Dog Puberty: What You Need to Know

Leaving a dog alone: ​​separation anxiety training

Constantly pushing the boundaries and testing your authority: welcome to your dog’s puberty! But head-on: with these tips you can better understand and guide your adolescent dog during this difficult and tiring time.

The onset of puberty in the dog depends on the breed and the animal itself.

The tiring time starts about after they puppy, as soon as all the baby teeth fall out and the 42 permanent teeth have come through.

Also Read: Dog sharing: one dog, two owners

In general, smaller dog breeds start puberty a little earlier (about 6 months) than larger dog breeds (about 12 months).

Interesting to know: puberty in a dog is part of the so-called adolescence. Puberty ends with reaching sexual maturity. Adolescence runs from the onset of adulthood until they are ready for breeding.

Dogs in puberty: you should pay attention to this

How does puberty manifest in dogs?

Not only teenagers are disobedient and tiring as teenagers, but your four-legged friend will also sooner or later become a real teenager. Typical characteristics are that your dog suddenly behaves differently, forgets learned commands, and pushes the limits.

When your dog enters puberty, his behavior can suddenly change.

  • Your dog is more likely to mark off something while walking.
  • Your darling is faster and easier to motivate
  • Although your dog has already learned to be alone, he now whines when you leave the room or scratches the doors.
  • Your four-legged friend becomes more self-assured and examines his environment without paying any attention to you.
  • He interacts differently with other dogs while playing. For example, more dominant or more anxious.
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What should you pay attention to during the puberty of the dog?

If you don’t want your adolescent dog to take you for a walk, then it is necessary to set clear rules throughout puberty. In order for this to work, everyone in the house, including the partner and children, must adhere to this.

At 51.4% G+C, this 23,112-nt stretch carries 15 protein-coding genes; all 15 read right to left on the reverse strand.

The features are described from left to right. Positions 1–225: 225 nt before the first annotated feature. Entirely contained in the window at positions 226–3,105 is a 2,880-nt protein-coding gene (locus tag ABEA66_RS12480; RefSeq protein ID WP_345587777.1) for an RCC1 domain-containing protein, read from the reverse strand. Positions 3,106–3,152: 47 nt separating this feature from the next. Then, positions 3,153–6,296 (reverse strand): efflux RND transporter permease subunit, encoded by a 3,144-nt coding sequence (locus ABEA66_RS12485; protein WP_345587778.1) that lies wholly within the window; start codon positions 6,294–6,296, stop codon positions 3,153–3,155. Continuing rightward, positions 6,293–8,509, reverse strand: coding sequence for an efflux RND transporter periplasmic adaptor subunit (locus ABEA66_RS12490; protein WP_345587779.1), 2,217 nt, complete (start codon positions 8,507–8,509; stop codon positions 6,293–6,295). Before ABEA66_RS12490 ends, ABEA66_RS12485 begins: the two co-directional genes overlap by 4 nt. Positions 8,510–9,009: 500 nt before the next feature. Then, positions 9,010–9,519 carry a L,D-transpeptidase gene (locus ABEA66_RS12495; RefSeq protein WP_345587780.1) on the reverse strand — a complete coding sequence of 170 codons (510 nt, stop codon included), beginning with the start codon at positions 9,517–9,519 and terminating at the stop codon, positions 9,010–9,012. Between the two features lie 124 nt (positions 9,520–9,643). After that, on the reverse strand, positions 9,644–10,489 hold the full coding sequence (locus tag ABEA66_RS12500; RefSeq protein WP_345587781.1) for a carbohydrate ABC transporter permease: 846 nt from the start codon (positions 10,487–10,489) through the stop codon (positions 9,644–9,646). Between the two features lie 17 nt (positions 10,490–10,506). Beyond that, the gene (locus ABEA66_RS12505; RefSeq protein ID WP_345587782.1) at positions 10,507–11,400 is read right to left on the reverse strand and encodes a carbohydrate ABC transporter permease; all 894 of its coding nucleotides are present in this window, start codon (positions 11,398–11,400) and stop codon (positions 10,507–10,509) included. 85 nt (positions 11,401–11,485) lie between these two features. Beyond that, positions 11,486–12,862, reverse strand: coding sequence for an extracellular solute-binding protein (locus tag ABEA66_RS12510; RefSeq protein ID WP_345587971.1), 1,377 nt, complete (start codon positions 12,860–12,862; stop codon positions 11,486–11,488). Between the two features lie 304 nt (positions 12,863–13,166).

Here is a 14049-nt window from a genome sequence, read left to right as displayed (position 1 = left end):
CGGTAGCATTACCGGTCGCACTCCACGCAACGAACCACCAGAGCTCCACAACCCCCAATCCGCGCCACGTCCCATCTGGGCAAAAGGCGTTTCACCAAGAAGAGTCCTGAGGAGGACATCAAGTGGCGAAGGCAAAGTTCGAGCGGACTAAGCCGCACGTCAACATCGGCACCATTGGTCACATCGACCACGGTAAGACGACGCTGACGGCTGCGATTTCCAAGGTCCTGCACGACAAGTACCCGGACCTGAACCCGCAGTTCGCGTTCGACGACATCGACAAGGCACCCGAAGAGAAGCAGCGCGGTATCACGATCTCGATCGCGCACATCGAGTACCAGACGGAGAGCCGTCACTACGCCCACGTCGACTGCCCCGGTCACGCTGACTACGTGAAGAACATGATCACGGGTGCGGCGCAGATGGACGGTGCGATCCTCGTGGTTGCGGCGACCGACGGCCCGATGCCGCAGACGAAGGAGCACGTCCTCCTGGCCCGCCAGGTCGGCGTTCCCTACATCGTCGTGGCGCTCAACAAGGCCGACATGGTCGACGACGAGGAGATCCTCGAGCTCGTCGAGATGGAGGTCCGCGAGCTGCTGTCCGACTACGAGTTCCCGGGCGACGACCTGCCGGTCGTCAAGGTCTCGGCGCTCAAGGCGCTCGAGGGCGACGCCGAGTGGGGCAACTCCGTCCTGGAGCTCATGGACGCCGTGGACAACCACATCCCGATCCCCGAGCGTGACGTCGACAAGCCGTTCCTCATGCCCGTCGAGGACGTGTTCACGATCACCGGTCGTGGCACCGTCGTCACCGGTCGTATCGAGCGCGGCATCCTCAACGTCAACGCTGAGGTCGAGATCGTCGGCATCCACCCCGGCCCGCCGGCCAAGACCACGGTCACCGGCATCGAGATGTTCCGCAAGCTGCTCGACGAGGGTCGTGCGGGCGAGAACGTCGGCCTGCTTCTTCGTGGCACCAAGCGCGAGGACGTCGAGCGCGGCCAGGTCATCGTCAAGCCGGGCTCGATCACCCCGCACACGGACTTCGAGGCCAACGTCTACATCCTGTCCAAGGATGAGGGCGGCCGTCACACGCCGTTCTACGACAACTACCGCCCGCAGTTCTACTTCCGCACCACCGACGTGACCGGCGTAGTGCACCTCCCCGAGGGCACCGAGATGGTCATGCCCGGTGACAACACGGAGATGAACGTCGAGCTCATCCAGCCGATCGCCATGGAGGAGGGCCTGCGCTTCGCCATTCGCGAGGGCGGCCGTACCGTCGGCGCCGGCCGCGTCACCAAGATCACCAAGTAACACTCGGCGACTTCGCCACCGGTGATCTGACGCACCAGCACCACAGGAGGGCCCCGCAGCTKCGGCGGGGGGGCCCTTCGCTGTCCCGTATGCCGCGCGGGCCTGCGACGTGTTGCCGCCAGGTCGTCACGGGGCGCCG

Below we give you 5 important rules that you absolutely must follow during puberty.

  • Show your dog that he is safe with you. In case of danger (for example aggressive dogs on a leash) actively stand in front of your dog and keep the peace.
  • As a pack leader, always lead the way.
  • Make sure previously learned commands hold up. You can do that with treats.
  • Make sure your dog has enough contact with other people of his own kind.
  • Consciously plan moments of rest so that your dog can get used to daily life.

If you’re struggling to handle a more difficult dog, a regular visit to a dog training center or professional dog trainer can help.

What happens in the dog’s body during puberty?

After the puppy phase, the body starts to change hormones. The goal of this hormone change is to become sexually mature.

Dogs in puberty: you should pay attention to this

Gonadotropin-releasing hormone (GnRH)

The GnRH is produced in the brain and ensures that the sexual organs are activated, which until then had no function. They start to produce their own sex hormones, which in turn influence the men.

The sex hormones of males (testosterone) and females (estrogen and progesterone) cause the part of the brain responsible for emotions to grow and that the dogs react more strongly to external stimuli.

In contrast, the functionality of the cerebral cortex, which normally controls conscious and spontaneous action, decreases. Pubescent dogs, therefore, have less control over impulses than dogs that are already adults.

Cortisol

Cortisol is produced in the adrenal cortex. The concentration of this stress hormone cortisol also rises in the dog’s blood during puberty. That is why your dog suddenly reacts stressed to loud noises, such as a car horn, which he had no problem with as a puppy.

Dopamine

The amount of the happiness hormone dopamine is not increased. However, the amount of responsible receptors in the brain is increasing. That hormone is normally responsible as an important neurotransmitter to positively link events. Since it has more influence on your dog’s brain during puberty, you can stimulate the reward system with, for example, treats or compliments.

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